Intelligent kākāpō matchmaking06/05/2016
An innovative genome mapping project is aiming to protect the fragile kākāpō species from itself.
The brainchild of Department of Conservation (DoC) scientist Dr Andrew Digby, a new project to sequence the genome of every single individual in the kākāpō species has successfully met its funding target of $45,000.
Understanding fertility and disease resistance at a molecular or genetic level is considered vital to growing the fragile kākāpō population. Hatchlings are currently being nurtured by the dedicated DoC Kākāpō Recovery Team on Whenua Hou/Codfish Island, Anchor Island, and Hauturu-o-Toi/Little Barrier Island. The breeding season is still in progress.
Last year, the entire genome of a single specimen named Jane was sequenced for the first time, in collaboration with a team from Duke University in the US. Digby says that sparked the ambitious project to profile the entire species.
“In the past we might have done single genes, or groups of genes, and that gives you bits of information, but with all the genes of an individual you can, by inference, know a lot about the species.
The team is sampling and sequencing the genetic makeup of the kākāpō species in three stages of 40 birds at a time. Older birds from populations on Fiordland or Stewart Island that have been moved to Whenua Hou Island will be mapped first. This is because, in genetic terms, these birds should prove to be healthiest, says Andrew.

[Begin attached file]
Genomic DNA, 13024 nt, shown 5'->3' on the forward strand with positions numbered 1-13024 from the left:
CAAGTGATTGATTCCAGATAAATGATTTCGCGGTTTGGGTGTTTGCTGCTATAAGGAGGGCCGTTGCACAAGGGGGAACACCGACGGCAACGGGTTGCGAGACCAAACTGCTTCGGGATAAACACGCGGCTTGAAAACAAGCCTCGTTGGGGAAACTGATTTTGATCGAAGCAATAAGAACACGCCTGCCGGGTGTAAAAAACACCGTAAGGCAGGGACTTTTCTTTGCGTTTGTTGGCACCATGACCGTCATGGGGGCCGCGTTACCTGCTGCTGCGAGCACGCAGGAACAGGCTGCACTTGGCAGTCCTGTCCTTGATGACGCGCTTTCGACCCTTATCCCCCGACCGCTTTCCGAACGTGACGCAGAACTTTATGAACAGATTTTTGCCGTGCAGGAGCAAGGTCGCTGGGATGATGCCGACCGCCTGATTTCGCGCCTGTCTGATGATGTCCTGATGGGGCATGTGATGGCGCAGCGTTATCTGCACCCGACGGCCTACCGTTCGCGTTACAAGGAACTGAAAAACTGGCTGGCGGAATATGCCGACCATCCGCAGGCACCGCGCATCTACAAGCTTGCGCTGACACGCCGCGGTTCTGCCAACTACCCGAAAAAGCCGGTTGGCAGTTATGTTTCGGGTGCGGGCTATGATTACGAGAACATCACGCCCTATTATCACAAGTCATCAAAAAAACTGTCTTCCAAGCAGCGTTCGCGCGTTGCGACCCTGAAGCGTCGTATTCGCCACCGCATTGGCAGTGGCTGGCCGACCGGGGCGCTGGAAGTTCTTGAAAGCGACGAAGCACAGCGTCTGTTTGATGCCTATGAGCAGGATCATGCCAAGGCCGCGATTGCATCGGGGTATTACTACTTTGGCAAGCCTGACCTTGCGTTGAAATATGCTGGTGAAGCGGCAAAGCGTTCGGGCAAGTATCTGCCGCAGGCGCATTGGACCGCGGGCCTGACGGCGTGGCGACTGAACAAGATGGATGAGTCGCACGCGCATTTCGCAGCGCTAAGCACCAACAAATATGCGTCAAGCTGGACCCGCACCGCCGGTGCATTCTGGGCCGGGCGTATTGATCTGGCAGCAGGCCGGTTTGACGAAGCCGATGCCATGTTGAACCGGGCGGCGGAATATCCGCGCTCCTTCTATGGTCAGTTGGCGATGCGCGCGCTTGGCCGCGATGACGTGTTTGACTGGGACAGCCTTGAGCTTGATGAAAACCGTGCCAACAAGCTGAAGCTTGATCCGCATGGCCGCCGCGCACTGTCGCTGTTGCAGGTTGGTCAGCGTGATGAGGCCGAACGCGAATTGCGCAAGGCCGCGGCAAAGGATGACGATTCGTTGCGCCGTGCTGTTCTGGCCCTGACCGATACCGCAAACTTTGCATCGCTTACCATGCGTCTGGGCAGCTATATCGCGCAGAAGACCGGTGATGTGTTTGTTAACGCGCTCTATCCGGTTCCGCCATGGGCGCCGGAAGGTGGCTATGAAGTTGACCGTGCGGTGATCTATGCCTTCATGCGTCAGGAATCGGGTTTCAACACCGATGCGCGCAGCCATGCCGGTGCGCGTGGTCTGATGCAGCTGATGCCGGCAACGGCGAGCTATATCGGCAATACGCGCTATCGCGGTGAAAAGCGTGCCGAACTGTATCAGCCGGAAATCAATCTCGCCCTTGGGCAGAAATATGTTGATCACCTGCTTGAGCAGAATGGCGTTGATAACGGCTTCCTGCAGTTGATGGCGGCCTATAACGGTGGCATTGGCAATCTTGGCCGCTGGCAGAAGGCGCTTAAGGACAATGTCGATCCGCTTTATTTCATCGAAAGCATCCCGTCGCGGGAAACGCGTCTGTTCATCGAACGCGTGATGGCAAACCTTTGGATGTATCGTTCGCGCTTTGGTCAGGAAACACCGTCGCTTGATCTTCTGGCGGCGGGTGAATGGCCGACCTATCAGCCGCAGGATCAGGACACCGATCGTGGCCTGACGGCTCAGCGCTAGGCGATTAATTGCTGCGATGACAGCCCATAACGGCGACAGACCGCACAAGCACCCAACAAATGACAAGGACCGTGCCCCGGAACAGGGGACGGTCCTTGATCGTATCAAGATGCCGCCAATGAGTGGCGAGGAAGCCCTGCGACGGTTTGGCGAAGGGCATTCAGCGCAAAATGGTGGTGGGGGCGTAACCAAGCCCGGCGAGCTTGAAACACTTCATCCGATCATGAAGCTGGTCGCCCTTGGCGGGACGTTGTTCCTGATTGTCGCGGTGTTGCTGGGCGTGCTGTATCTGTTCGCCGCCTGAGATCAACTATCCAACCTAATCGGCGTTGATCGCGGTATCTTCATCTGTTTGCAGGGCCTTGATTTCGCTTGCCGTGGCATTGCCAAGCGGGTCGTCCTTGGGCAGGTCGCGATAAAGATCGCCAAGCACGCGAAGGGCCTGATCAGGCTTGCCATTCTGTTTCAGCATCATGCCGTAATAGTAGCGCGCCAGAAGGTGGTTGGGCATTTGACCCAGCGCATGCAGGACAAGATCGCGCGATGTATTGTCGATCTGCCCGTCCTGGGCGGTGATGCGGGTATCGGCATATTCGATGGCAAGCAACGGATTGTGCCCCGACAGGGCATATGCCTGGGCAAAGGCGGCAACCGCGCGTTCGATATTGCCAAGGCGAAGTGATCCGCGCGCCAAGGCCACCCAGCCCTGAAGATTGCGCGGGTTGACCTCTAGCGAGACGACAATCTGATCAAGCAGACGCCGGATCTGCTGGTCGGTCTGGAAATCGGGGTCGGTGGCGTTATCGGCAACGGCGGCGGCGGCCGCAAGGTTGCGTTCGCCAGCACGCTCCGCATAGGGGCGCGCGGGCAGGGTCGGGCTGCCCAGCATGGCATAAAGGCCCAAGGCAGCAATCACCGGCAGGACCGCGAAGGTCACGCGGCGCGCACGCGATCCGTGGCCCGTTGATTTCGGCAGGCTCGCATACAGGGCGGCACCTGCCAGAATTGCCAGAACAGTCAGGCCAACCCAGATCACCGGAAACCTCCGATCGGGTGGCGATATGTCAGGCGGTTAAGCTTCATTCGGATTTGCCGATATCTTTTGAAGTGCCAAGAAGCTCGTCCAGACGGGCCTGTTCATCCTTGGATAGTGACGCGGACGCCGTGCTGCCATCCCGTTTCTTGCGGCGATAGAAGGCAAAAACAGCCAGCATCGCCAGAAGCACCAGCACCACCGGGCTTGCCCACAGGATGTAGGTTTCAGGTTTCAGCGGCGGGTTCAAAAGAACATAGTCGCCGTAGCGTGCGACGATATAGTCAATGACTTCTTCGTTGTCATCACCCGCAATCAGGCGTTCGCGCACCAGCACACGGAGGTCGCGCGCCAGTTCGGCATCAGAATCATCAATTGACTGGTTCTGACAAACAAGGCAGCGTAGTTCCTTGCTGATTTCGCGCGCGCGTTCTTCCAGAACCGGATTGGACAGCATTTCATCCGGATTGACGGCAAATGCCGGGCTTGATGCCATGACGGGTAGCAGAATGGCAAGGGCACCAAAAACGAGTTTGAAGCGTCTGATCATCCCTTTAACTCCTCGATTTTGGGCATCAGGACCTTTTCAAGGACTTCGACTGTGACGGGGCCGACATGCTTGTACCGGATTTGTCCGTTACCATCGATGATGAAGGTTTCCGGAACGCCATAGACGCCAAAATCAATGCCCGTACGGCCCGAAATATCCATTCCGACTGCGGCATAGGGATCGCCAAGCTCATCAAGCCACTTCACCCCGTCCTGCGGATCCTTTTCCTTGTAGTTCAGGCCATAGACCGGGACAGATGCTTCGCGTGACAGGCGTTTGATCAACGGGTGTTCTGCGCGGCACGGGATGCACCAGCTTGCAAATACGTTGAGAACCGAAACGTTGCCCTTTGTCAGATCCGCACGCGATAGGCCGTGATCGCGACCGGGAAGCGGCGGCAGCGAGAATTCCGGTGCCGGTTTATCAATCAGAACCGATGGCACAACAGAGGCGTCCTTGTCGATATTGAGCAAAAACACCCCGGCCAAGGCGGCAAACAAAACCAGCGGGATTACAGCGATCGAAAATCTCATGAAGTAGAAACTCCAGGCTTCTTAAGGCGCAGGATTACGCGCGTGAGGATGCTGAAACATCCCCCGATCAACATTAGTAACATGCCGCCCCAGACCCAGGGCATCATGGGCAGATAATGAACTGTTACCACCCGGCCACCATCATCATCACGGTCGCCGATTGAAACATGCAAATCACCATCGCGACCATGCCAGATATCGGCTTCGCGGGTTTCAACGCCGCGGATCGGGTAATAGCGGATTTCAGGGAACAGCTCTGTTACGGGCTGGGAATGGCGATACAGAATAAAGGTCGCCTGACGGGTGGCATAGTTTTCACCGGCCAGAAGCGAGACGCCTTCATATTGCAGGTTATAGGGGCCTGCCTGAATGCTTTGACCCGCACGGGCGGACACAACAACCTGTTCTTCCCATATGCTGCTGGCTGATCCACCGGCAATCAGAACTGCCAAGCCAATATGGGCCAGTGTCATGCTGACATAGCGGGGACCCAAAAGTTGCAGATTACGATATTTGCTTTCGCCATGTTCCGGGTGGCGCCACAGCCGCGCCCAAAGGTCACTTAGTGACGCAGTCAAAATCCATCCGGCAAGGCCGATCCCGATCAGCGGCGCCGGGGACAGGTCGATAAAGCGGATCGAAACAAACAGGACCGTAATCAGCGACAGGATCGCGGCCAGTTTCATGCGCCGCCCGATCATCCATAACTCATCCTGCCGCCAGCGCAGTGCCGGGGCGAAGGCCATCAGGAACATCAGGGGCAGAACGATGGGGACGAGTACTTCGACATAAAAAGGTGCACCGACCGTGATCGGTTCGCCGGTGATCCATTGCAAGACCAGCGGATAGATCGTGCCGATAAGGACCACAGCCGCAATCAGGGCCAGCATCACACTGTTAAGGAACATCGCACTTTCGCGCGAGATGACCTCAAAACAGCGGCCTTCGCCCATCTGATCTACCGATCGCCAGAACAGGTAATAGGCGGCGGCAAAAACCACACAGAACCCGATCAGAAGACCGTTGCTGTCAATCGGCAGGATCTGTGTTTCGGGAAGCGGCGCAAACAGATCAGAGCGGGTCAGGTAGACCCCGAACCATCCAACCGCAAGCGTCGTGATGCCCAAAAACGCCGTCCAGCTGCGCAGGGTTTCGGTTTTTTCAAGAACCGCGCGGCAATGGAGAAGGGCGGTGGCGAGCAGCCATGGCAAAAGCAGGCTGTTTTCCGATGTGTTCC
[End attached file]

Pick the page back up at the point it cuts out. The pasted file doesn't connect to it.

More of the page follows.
“The higher up the family tree you go, the more genetic variation you get. As a species goes through time, it loses genetic diversity. You can never regain it. With a small population, such as you have with kākāpō, you get more and more inbreeding and this can have a huge impact. It can negatively impact fertility, health; there are a lot of negative outcomes. The more inbreeding you get, the more individuals are susceptible to certain diseases.
“There could be, in the future, a disease that comes through that all kākāpō are affected by, and we lose all but one. So we could lose the entire population, just from one simple disease. The more genetic diversity in a population, the less likely that is to happen.”
Digby and his team intend to use the information gathered to do some intelligent matchmaking.
“We can’t increase genetic diversity among kākāpō, but we can try to maintain the diversity that we have now.”
The fertility of the kākāpō population is clearly very important. If the team has genetic information at hand for every member of the species, says Digby, it becomes so much easier to aim Cupid’s arrow at the birds most evolutionarily favoured to take the species into the future.
You can donate to the kākāpō genome sequencing project here.
Find more information on the Kākāpō Recovery programme here.